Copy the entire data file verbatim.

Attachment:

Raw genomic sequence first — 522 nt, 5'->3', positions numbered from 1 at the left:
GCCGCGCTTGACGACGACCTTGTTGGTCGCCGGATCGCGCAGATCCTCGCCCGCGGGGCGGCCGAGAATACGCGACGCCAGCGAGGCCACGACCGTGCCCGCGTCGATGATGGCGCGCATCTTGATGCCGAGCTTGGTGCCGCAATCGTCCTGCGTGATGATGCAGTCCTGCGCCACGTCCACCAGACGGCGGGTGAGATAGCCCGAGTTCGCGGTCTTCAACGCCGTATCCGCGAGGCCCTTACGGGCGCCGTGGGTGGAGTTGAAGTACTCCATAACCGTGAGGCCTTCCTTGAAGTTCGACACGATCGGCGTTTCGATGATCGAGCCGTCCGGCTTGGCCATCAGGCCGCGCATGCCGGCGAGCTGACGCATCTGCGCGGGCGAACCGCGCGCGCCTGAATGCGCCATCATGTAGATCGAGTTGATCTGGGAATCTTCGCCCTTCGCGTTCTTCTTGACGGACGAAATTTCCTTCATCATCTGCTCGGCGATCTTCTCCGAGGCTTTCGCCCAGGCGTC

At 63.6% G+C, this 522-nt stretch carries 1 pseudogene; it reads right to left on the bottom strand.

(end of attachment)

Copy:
Raw genomic sequence first — 522 nt, 5'->3', positions numbered from 1 at the left:
GCCGCGCTTGACGACGACCTTGTTGGTCGCCGGATCGCGCAGATCCTCGCCCGCGGGGCGGCCGAGAATACGCGACGCCAGCGAGGCCACGACCGTGCCCGCGTCGATGATGGCGCGCATCTTGATGCCGAGCTTGGTGCCGCAATCGTCCTGCGTGATGATGCAGTCCTGCGCCACGTCCACCAGACGGCGGGTGAGATAGCCCGAGTTCGCGGTCTTCAACGCCGTATCCGCGAGGCCCTTACGGGCGCCGTGGGTGGAGTTGAAGTACTCCATAACCGTGAGGCCTTCCTTGAAGTTCGACACGATCGGCGTTTCGATGATCGAGCCGTCCGGCTTGGCCATCAGGCCGCGCATGCCGGCGAGCTGACGCATCTGCGCGGGCGAACCGCGCGCGCCTGAATGCGCCATCATGTAGATCGAGTTGATCTGGGAATCTTCGCCCTTCGCGTTCTTCTTGACGGACGAAATTTCCTTCATCATCTGCTCGGCGATCTTCTCCGAGGCTTTCGCCCAGGCGTC

At 63.6% G+C, this 522-nt stretch carries 1 pseudogene; it reads right to left on the bottom strand.